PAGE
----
House Speaker Paul RyanPaul Davis RyanWisconsin GOP quietly prepares Ron Johnson backup plans RealClearPolitics reporter says Freedom Caucus shows how much GOP changed under Trump Juan Williams: Biden's child tax credit is a game-changer MORE rebuked Republican presidential nominee Donald TrumpDonald TrumpSenators introduce bipartisan infrastructure bill in rare Sunday session Gosar's siblings pen op-ed urging for his resignation: 'You are immune to shame' Sunday shows - Delta variant, infrastructure dominate MORE for his past sexually explicit comments and said the GOP nominee will no longer attend a joint appearance the two had planned Saturday in Wisconsin.

“I am sickened by what I heard today,” Ryan said in a statement released Friday night. “Women are to be championed and revered, not objectified. I hope Mr. Trump treats this situation with the seriousness it deserves and works to demonstrate to the country that he has greater respect for women than this clip suggests. In the meantime, he is no longer attending tomorrow’s event in Wisconsin.”

Republicans had planned a day of unity in a key battleground state ahead of Sunday night’s pivotal debate.

Ryan, who has long had an uneasy relationship with Trump, was scheduled to make his first joint appearance with the nomine at the annual Wisconsin Fall Fest in Elkhorn.

Sen. Ron JohnsonRonald (Ron) Harold JohnsonWisconsin GOP quietly prepares Ron Johnson backup plans Biden's bipartisan deal faces Senate gauntlet Trump urged DOJ officials to call election corrupt 'and leave the rest to me' MORE (R-Wis.), who is perhaps the most vulnerable Republican up for reelection, Gov. Scott Walker, and Brad Courtney, the state GOP chairman, were also slated to be on hand.

Both Johnson and Walker also criticized Trump's remarks.

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“Donald Trump’s recent comments are completely indefensible and I refuse to even attempt to try and do so,” Johnson said in a statement. 

The campaign said Trump will stay in New York City for debate preparation with Republican National Committee chairman Reince Priebus, New Jersey Gov. Chris Christie, and Sen. Jeff SessionsJefferson (Jeff) Beauregard SessionsWant to evaluate Donald Trump's judgment? Listen to Donald Trump Democrat stalls Biden's border nominee Garland strikes down Trump-era immigration court rule, empowering judges to pause cases MORE (R-Ala.)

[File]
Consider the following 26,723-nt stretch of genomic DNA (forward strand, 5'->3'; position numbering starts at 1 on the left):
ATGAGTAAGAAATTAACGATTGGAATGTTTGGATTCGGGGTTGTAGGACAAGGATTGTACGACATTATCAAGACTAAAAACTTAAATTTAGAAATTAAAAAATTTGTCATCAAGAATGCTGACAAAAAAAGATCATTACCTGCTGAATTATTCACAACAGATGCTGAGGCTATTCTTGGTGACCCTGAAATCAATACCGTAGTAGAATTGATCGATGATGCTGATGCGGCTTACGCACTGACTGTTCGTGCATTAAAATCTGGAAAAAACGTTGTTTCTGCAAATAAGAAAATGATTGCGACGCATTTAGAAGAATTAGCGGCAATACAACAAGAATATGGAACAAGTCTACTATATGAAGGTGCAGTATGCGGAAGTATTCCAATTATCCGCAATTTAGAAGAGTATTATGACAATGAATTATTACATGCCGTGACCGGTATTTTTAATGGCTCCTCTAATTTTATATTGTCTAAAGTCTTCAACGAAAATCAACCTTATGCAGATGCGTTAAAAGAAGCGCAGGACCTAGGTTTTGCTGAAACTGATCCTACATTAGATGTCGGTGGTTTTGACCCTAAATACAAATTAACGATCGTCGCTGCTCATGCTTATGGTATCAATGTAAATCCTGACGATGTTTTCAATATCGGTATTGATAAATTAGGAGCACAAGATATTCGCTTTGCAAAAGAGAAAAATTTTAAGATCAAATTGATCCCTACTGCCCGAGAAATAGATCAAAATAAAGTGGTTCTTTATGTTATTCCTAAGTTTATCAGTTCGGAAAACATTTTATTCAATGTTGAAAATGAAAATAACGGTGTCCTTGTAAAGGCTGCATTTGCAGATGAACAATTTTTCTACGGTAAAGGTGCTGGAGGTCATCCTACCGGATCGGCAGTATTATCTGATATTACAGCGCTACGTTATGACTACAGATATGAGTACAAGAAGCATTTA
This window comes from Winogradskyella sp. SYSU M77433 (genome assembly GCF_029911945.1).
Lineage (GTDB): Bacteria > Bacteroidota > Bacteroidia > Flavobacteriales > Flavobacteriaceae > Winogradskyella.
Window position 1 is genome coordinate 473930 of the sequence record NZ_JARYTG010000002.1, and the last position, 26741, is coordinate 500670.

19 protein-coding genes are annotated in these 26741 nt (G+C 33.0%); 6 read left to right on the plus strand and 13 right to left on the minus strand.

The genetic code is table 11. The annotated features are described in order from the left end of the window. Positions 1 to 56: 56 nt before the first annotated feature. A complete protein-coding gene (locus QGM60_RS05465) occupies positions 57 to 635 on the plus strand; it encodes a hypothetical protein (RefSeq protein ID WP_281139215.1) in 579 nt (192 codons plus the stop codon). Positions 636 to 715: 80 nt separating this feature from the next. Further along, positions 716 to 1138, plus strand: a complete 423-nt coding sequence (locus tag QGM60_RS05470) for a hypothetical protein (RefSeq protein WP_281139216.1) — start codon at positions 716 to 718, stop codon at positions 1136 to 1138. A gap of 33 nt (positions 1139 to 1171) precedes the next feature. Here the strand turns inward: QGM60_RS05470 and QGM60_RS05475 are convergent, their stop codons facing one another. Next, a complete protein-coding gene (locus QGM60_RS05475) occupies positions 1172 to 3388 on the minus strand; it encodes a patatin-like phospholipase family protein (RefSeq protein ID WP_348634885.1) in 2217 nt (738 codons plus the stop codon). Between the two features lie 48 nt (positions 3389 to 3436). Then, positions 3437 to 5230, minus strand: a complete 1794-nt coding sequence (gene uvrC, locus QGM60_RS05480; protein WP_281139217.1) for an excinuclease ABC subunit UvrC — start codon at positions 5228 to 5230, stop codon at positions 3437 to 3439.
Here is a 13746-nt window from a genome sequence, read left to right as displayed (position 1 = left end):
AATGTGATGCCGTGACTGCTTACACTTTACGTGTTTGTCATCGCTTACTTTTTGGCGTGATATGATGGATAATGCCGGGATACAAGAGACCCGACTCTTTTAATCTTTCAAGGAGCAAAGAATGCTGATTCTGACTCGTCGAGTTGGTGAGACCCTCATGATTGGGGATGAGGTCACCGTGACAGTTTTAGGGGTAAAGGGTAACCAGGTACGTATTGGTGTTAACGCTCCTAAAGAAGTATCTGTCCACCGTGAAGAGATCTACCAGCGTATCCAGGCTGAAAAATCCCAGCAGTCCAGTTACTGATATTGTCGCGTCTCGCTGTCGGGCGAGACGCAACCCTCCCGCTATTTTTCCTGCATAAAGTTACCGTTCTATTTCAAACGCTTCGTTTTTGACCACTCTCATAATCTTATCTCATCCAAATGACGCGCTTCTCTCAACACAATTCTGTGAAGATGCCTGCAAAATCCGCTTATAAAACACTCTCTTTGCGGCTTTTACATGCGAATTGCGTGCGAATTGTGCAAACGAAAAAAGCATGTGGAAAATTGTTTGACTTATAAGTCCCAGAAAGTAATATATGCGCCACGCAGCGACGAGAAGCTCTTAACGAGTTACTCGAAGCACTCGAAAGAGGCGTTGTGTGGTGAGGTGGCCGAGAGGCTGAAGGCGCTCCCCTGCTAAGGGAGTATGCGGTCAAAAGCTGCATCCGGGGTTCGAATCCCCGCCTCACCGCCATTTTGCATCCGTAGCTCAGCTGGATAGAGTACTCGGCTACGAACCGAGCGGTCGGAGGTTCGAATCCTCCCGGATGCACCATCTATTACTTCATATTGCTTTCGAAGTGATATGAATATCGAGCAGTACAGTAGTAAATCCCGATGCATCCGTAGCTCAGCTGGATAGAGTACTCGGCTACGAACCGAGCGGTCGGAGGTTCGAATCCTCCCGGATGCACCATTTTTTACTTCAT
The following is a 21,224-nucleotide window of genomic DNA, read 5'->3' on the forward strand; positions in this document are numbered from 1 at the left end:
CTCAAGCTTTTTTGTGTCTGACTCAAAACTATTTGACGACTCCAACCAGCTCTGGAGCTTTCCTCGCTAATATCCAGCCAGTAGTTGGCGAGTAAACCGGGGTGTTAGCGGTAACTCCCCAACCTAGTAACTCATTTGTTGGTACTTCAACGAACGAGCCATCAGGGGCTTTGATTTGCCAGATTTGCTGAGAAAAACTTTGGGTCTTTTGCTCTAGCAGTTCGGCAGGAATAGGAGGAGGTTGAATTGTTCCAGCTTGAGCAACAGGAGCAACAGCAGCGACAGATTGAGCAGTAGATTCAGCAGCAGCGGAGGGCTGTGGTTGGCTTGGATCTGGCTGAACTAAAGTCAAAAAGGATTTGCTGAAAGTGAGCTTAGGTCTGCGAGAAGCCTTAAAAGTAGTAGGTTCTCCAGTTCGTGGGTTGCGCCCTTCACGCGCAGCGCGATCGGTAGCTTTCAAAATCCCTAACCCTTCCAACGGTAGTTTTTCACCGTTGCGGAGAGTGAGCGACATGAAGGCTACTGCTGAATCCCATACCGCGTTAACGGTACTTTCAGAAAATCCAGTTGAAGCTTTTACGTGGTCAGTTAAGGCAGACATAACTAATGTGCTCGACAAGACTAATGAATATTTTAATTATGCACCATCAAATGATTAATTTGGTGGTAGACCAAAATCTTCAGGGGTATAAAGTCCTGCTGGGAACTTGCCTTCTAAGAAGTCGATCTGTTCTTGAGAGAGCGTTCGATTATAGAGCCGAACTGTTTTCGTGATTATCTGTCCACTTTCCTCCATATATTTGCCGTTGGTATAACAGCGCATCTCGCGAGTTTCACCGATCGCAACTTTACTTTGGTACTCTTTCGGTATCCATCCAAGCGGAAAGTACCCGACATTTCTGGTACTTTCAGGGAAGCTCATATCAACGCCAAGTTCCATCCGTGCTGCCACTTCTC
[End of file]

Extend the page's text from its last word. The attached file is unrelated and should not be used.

Trump’s campaign has been cast into crisis mode as it seeks to contain blowback from explosive audio and video, recorded in 2005, in which the GOP nominee is caught making lewd comments about women he hoped to have sex with.

Priebus is apparently sticking by Trump, but ripped him in a statement.

"No woman should ever be described in these terms or talked about in this manner. Ever,” Priebus said.

Vulnerable Republicans are scrambling to rebuke their nominee, with Sens. Kelly AyotteKelly Ann AyottePoll: Potential Sununu-Hassan matchup in N.H. a dead heat  Democrats facing tough reelections back bipartisan infrastructure deal Sununu seen as top recruit in GOP bid to reclaim Senate MORE (R-N.H.), Richard BurrRichard Mauze BurrSenate starts infrastructure debate amid 11th-hour drama The Hill's Morning Report - Presented by Facebook - A huge win for Biden, centrist senators The 17 Republicans who voted to advance the Senate infrastructure bill MORE (R-N.C.) and Mark KirkMark Steven KirkDuckworth announces reelection bid Brave new world: Why we need a Senate Human Rights Commission  Senate majority battle snags Biden Cabinet hopefuls MORE (R-Ill.) releasing statements unloading on Trump.

Kirk called on Trump to drop out of the race, calling him a “malignant clown” that is “unfit” to be president.
    
In the leaked audio, discovered by The Washington Post, Trump is boasts about how easy it is to attract women as a famous person.

He said he tried to have sex with a married woman, ogled a female anchor on “Access Hollywood,” and talked about groping women.

“Grab them by the p---y,” Trump said. 

Trump later apologized for the "locker room banter" in the audio, but said that former President Bill ClintonWilliam (Bill) Jefferson ClintonBipartisan infrastructure win shows Democrats must continue working across the aisle Overnight Health Care: CDC details Massachusetts outbreak that sparked mask update | White House says national vaccine mandate 'not under consideration at this time' Biden rolls dice by getting more aggressive on vaccines MORE "has said far worse to me on the golf course — not even close.”



"I apologize if anyone was offended," he added.